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6 May 2015

Ed Miliband rounds off his campaign with his greatest hits

After a contest that has transformed his standing in the party if not the country, Ed Miliband ended his campaign with Labour's strongest themes.

By Stephen Bush

Ed Miliband delivered a greatest hits style final address to the party faithful as he brought his campaign to a close with a rally in Leeds.

Norman Tebbit described the Conservatives’ 1987 election campaign as finishing “exactly as planned on the ground where Labour was weak and we were strong – defence, taxation, and the economy” and this was Miliband’s attempt to do so for Labour: the NHS, standing up to the rich, understanding the concerns of the little guy.

But he had another brief, to avoid echoes of another rally in Yorkshire that haunts Labour still: Neil Kinnock’s triumphalist display in Sheffield in 1992. That unexpected defeat haunts Labour still – the growing panic in the party that I wrote about yesterday probably has more to do with that defeat than anything that will happen tomorrow.

This was short on triumphalism and long on exhortations to join the campaign’s final push. Labour have hit their target for four million conversations with room to spare – they have now racked up five million and will likely hit six tomorrow on polling day.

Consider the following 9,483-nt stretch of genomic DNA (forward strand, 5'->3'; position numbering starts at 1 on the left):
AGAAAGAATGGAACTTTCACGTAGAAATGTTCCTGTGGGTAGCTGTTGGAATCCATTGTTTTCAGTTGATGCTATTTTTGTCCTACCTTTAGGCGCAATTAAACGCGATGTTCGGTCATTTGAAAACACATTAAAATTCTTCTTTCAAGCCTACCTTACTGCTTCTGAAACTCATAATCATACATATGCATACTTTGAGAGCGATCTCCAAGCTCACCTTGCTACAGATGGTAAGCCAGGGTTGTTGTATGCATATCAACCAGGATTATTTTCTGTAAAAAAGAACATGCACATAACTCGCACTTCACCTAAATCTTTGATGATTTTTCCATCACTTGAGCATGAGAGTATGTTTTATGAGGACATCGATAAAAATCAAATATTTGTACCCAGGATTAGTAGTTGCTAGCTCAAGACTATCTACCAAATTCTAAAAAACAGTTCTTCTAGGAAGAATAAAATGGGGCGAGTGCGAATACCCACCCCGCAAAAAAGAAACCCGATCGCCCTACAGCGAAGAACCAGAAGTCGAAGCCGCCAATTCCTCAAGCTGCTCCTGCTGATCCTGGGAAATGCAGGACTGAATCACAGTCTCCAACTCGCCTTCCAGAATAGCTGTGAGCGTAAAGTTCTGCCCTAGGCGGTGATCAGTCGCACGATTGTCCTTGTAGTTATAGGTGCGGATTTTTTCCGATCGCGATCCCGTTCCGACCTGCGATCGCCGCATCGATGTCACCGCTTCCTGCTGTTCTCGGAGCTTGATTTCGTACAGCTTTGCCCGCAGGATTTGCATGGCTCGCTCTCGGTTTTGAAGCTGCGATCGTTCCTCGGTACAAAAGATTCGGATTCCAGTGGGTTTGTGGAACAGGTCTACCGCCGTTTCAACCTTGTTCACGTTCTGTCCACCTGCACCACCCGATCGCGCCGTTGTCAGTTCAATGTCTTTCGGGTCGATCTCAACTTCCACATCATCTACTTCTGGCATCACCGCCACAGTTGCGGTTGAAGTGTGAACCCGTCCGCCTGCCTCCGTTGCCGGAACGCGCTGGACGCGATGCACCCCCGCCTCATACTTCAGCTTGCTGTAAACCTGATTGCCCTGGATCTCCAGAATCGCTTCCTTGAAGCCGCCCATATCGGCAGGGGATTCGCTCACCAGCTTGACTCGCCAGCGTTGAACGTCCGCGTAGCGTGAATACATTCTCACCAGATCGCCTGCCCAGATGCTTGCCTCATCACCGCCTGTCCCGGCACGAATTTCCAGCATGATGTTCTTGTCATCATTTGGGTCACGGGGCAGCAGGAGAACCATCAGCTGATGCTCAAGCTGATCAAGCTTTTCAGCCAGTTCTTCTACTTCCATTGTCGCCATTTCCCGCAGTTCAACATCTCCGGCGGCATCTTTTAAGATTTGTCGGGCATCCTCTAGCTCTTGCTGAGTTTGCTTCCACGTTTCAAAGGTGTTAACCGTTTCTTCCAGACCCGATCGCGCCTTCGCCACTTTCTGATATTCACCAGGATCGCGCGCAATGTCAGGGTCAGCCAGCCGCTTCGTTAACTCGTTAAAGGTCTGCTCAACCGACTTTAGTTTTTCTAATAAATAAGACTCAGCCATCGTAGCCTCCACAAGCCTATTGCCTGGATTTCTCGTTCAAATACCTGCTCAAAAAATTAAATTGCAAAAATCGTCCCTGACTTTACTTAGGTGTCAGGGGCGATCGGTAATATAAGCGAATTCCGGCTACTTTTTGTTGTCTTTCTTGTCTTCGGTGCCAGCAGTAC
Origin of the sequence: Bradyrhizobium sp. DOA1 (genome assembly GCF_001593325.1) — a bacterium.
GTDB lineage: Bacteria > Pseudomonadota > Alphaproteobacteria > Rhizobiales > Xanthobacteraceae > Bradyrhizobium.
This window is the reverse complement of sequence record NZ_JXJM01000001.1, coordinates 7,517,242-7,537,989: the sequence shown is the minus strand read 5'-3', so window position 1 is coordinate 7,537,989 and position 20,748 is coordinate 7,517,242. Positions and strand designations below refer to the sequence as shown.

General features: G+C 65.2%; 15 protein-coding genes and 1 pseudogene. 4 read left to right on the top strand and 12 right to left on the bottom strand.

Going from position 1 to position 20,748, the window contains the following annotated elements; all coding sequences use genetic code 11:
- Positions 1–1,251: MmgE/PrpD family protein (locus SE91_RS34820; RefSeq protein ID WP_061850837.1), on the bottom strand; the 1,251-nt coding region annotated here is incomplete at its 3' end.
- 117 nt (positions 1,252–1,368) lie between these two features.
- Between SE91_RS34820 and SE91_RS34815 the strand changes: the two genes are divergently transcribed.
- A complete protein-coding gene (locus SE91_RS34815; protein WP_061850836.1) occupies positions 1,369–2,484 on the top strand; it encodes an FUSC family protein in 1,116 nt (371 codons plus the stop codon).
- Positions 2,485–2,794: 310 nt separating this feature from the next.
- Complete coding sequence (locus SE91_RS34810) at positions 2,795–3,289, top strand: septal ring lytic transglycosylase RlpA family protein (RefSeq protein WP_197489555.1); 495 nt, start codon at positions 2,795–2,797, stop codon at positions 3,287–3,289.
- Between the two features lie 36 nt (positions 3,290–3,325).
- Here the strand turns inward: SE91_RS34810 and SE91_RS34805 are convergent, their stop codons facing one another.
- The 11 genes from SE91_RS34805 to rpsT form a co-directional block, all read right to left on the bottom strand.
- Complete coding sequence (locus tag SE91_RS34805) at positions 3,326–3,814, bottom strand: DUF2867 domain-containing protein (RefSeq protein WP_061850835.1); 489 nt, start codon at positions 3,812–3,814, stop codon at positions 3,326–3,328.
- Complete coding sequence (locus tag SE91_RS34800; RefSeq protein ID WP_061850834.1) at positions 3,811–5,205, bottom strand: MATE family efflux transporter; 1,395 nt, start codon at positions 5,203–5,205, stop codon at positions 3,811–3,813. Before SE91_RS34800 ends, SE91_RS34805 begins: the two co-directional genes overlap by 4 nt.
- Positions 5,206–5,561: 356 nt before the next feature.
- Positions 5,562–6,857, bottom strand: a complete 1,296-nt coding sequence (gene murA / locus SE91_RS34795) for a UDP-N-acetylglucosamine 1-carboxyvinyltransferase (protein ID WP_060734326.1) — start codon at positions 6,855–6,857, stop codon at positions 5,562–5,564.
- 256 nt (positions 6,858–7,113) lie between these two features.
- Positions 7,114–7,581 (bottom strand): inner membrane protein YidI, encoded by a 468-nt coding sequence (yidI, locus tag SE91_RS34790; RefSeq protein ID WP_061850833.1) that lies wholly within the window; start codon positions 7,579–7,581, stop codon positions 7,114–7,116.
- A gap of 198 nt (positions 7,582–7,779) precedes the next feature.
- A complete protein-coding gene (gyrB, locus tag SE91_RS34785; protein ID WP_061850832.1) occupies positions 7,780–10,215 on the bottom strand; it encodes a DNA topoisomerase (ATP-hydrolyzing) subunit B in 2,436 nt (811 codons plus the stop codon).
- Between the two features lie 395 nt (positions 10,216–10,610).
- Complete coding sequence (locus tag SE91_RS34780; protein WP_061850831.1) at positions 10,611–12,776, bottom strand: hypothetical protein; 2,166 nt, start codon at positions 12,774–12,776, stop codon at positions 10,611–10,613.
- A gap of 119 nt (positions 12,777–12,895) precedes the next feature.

It capped off a campaign when Miliband – who many in Labour feared and the Tories hoped would be a drag on the party – at last did what his closest advisors and earliest supporters always hoped he would: present “the real Miliband” to the public at large. His standing is still spooking undecided voters in the marginals – they have gone from “contempt to caution” in the words of one Labour candidate in the battlegrounds – but he has transformed his internal standing within the party and exceeded expectations in the press.

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That may not change the final result. As Neil Kinnock recalled in his recent interview with George: “I got the prize for the campaign and still didn’t win.” But if the worst happens it may well be enough for Miliband to emulate Kinnock not in 1992 but in 1987 – and stay on after an electoral defeat. 

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